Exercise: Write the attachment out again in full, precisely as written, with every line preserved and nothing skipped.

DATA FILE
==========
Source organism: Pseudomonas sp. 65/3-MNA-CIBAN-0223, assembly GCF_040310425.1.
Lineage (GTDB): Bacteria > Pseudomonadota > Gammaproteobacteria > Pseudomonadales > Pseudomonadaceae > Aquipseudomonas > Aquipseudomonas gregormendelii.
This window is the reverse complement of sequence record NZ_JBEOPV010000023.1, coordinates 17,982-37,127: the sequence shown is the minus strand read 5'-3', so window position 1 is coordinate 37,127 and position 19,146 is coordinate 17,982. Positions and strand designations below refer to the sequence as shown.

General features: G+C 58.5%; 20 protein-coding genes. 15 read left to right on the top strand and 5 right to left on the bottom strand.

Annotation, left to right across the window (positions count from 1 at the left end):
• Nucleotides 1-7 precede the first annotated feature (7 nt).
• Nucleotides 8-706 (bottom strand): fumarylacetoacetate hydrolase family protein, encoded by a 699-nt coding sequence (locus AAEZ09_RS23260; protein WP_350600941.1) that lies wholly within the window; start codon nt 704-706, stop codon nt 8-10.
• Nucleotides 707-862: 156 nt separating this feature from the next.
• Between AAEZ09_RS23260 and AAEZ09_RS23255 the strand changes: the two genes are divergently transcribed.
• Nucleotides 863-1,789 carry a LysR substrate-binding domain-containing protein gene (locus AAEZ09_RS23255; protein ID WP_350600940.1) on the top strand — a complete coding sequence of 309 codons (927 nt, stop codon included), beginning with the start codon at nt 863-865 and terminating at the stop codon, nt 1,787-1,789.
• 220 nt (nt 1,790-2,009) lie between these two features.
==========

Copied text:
Source organism: Pseudomonas sp. 65/3-MNA-CIBAN-0223, assembly GCF_040310425.1.
Lineage (GTDB): Bacteria > Pseudomonadota > Gammaproteobacteria > Pseudomonadales > Pseudomonadaceae > Aquipseudomonas > Aquipseudomonas gregormendelii.
This window is the reverse complement of sequence record NZ_JBEOPV010000023.1, coordinates 17,982-37,127: the sequence shown is the minus strand read 5'-3', so window position 1 is coordinate 37,127 and position 19,146 is coordinate 17,982. Positions and strand designations below refer to the sequence as shown.

General features: G+C 58.5%; 20 protein-coding genes. 15 read left to right on the top strand and 5 right to left on the bottom strand.

Annotation, left to right across the window (positions count from 1 at the left end):
• Nucleotides 1-7 precede the first annotated feature (7 nt).
• Nucleotides 8-706 (bottom strand): fumarylacetoacetate hydrolase family protein, encoded by a 699-nt coding sequence (locus AAEZ09_RS23260; protein WP_350600941.1) that lies wholly within the window; start codon nt 704-706, stop codon nt 8-10.
• Nucleotides 707-862: 156 nt separating this feature from the next.
• Between AAEZ09_RS23260 and AAEZ09_RS23255 the strand changes: the two genes are divergently transcribed.
• Nucleotides 863-1,789 carry a LysR substrate-binding domain-containing protein gene (locus AAEZ09_RS23255; protein ID WP_350600940.1) on the top strand — a complete coding sequence of 309 codons (927 nt, stop codon included), beginning with the start codon at nt 863-865 and terminating at the stop codon, nt 1,787-1,789.
• 220 nt (nt 1,790-2,009) lie between these two features.